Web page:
Commentary for Vayigash

9 Dec

At the end of last week’s parshah, Joseph framed Benjamin for stealing a goblet, and announced that while the rest of the brothers were free to go, Benjamin would remain in Egypt as a slave.  This week’s parshah starts with Judah making a desperate plea to Joseph.  Jacob was reluctant to send Benjamin down to Egypt with the other brothers, and Judah knows that after already losing Joseph, losing Benjamin would cause their father to die of sorrow, so he begs Joseph to allow him to stay as a slave in Benjamin’s stead.  Hearing of the pain this would cause his father and seeing that the brothers were protective of Benjamin in a way they had never been protective of him, Joseph breaks down in tears and reveals his identity to his brothers.

 

Joseph then sends his brothers back to Cana’an to fetch the rest of their family to stay with them in Egypt until the famine passed.  When the brothers got back to Cana’an and told Jacob the happy news, Jacob refused to believe their story.  Then, upon seeing the wagons Joseph had sent with them, Jacob changed his mind and believed that Joseph was still alive (Gen 45: 27-28).  This begs the question “what was it about the wagons that made Jacob change is mind?”

 

Rashi answers this question by saying that the Hebrew word for wagon, “agalah” and the Hebrew for word for heifer, “eglah” are comprised of the same Hebrew letters in the same order, only with different vowels.  Therefore, by sending the wagons to Jacob, Joseph was sending him a reminder of the last set of Halachah they had learned together before his disappearance; the laws of the heifer whose neck is broken.  This connection seems tenuous at best, but connecting the laws of the heifer whose neck is broken (Eglah Arufah) with this week’s parshah does yield some interesting insight.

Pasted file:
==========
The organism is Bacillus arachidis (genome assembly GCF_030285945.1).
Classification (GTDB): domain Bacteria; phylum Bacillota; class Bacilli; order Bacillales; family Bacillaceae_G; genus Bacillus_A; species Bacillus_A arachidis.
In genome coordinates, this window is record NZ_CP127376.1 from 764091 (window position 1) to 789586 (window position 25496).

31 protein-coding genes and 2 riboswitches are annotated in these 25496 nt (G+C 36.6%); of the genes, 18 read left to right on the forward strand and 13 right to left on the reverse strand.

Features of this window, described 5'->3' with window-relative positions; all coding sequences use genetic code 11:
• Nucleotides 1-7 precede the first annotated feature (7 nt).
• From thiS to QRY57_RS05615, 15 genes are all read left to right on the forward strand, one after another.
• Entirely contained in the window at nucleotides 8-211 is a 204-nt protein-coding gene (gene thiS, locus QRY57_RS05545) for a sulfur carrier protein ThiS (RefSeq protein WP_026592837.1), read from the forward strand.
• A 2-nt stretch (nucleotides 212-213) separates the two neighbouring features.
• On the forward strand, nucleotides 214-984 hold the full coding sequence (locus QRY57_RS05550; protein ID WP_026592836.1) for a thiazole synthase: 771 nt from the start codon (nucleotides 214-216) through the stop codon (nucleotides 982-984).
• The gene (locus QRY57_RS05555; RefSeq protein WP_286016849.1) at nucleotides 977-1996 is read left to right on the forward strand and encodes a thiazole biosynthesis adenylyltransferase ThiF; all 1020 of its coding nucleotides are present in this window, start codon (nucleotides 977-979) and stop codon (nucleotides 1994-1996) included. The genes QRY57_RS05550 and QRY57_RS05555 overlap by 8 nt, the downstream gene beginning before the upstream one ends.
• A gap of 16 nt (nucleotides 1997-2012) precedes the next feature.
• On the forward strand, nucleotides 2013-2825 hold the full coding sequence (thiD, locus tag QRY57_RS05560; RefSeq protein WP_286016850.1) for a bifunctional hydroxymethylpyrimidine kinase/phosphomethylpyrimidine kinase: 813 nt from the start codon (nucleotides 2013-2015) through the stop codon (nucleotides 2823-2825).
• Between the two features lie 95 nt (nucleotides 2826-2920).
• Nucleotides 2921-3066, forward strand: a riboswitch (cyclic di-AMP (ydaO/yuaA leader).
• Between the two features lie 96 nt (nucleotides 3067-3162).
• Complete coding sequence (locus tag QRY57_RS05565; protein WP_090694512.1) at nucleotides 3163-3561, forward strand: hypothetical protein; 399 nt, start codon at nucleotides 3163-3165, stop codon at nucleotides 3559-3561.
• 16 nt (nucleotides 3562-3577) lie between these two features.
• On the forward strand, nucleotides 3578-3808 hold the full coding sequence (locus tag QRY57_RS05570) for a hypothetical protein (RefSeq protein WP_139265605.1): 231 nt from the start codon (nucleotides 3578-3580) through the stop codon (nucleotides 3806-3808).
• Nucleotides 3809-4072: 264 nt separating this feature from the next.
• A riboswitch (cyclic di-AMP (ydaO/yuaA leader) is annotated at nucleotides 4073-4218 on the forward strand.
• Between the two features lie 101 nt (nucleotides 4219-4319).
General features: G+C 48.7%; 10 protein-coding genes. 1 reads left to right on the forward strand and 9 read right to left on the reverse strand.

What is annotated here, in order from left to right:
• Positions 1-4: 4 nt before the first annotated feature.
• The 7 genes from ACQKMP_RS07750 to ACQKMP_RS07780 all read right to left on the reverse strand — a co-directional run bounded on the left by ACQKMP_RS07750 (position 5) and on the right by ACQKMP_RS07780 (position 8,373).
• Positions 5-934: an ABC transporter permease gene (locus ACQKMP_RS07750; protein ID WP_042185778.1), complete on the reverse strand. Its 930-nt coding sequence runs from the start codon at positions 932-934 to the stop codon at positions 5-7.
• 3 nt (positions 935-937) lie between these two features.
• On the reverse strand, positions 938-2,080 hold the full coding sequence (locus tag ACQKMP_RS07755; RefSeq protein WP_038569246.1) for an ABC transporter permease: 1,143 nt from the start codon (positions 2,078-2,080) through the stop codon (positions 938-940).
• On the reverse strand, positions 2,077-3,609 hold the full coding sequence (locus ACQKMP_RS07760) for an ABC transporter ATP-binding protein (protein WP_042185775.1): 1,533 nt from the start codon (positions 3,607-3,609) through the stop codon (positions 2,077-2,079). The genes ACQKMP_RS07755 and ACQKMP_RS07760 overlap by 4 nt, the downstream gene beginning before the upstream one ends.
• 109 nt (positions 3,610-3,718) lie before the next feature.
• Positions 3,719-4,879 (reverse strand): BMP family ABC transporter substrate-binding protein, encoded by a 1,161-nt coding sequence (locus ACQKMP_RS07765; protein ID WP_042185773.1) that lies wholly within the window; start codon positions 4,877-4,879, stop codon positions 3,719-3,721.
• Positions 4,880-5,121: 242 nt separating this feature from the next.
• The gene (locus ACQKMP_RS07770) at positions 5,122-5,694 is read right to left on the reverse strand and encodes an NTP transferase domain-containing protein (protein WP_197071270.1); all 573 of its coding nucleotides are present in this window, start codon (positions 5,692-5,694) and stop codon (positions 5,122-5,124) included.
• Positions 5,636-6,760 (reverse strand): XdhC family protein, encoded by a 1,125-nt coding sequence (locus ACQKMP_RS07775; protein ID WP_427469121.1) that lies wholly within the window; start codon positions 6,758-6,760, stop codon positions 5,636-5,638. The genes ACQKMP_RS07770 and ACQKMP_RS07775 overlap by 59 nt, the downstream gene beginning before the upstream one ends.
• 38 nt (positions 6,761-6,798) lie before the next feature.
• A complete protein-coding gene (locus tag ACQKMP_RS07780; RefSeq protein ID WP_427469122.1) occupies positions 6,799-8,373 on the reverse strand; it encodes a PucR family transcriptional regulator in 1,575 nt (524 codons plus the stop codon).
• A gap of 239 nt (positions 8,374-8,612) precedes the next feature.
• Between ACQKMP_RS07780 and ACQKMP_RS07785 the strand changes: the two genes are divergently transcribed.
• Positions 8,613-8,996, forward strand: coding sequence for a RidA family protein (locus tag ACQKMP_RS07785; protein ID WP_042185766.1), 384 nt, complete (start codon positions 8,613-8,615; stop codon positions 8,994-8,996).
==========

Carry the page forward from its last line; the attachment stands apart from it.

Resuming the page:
The ceremony of the Eglah Arufah (described in Deut 21: 1-9) takes place when there is an unsolved murder that takes place between the borders of two towns.  In the ceremony, the elders of the town closest to the crops break a heifer’s neck as a guilt-offering to God for not properly escorting the traveler safely to the next town.  The ceremony of the Eglah Arufah teaches us that we still bear some responsibility for things that are out of our control if we had some power to perhaps prevent them.  While a two escorts to see a traveler safely to the next town might not have been enough to stop an entire gang of bandits or a pack of wolves from killing the traveler, they might have been enough to stop just a lone bandit or a lone wolf from doing so, and thus, by not properly escorting the traveler, the government of the town might share a small role in the traveler’s death.

 

Judah knew that Benjamin’s fate was purely in Joseph’s hands, and that he could not force Joseph to let Benjamin go if Joseph didn’t want to, but he also knew that losing Benjamin would break his father’s heart.  He had to do something.  So he put himself out there.  He offered for Joseph to have him stay and let Benjamin return.  If Joseph accepted the offer, it would save both their father and Benjamin at the cost of his own life, and if Joseph declined, they were no worse off than they were before.

 

So Judah makes his plea, and by doing so, shows Joseph that his brothers are changed men, leading to the family finally being reunited.  Although things may seem like they are out of our control, we often still do have the chance to influence events, and it is our responsibility as Jews to do so in ways that increases the good in God’s world.

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